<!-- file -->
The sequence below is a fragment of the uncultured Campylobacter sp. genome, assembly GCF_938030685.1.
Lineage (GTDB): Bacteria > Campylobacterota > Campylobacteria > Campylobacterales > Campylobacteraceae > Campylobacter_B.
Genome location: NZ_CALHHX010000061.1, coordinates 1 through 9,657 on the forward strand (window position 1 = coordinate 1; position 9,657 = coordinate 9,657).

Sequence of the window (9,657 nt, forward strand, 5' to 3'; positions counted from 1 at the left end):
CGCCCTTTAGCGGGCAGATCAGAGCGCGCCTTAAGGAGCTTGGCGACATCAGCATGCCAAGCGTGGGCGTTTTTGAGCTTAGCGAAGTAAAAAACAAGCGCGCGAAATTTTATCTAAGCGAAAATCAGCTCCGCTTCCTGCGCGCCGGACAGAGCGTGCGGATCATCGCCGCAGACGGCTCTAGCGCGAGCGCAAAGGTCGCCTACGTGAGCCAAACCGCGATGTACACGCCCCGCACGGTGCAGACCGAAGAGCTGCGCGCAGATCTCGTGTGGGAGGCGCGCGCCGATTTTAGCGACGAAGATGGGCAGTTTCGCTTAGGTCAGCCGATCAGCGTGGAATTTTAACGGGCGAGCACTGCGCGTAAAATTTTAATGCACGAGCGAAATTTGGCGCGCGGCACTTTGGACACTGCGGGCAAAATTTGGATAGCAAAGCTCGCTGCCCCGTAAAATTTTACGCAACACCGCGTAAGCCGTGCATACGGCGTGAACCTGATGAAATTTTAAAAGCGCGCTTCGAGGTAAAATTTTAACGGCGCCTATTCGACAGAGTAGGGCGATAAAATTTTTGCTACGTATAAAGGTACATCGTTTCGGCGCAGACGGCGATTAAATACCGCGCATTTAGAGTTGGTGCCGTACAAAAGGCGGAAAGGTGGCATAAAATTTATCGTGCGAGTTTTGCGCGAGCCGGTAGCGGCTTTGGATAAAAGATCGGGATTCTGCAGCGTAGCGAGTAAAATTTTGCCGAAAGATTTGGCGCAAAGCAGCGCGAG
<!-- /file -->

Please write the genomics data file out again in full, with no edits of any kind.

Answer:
The sequence below is a fragment of the uncultured Campylobacter sp. genome, assembly GCF_938030685.1.
Lineage (GTDB): Bacteria > Campylobacterota > Campylobacteria > Campylobacterales > Campylobacteraceae > Campylobacter_B.
Genome location: NZ_CALHHX010000061.1, coordinates 1 through 9,657 on the forward strand (window position 1 = coordinate 1; position 9,657 = coordinate 9,657).

Sequence of the window (9,657 nt, forward strand, 5' to 3'; positions counted from 1 at the left end):
CGCCCTTTAGCGGGCAGATCAGAGCGCGCCTTAAGGAGCTTGGCGACATCAGCATGCCAAGCGTGGGCGTTTTTGAGCTTAGCGAAGTAAAAAACAAGCGCGCGAAATTTTATCTAAGCGAAAATCAGCTCCGCTTCCTGCGCGCCGGACAGAGCGTGCGGATCATCGCCGCAGACGGCTCTAGCGCGAGCGCAAAGGTCGCCTACGTGAGCCAAACCGCGATGTACACGCCCCGCACGGTGCAGACCGAAGAGCTGCGCGCAGATCTCGTGTGGGAGGCGCGCGCCGATTTTAGCGACGAAGATGGGCAGTTTCGCTTAGGTCAGCCGATCAGCGTGGAATTTTAACGGGCGAGCACTGCGCGTAAAATTTTAATGCACGAGCGAAATTTGGCGCGCGGCACTTTGGACACTGCGGGCAAAATTTGGATAGCAAAGCTCGCTGCCCCGTAAAATTTTACGCAACACCGCGTAAGCCGTGCATACGGCGTGAACCTGATGAAATTTTAAAAGCGCGCTTCGAGGTAAAATTTTAACGGCGCCTATTCGACAGAGTAGGGCGATAAAATTTTTGCTACGTATAAAGGTACATCGTTTCGGCGCAGACGGCGATTAAATACCGCGCATTTAGAGTTGGTGCCGTACAAAAGGCGGAAAGGTGGCATAAAATTTATCGTGCGAGTTTTGCGCGAGCCGGTAGCGGCTTTGGATAAAAGATCGGGATTCTGCAGCGTAGCGAGTAAAATTTTGCCGAAAGATTTGGCGCAAAGCAGCGCGAG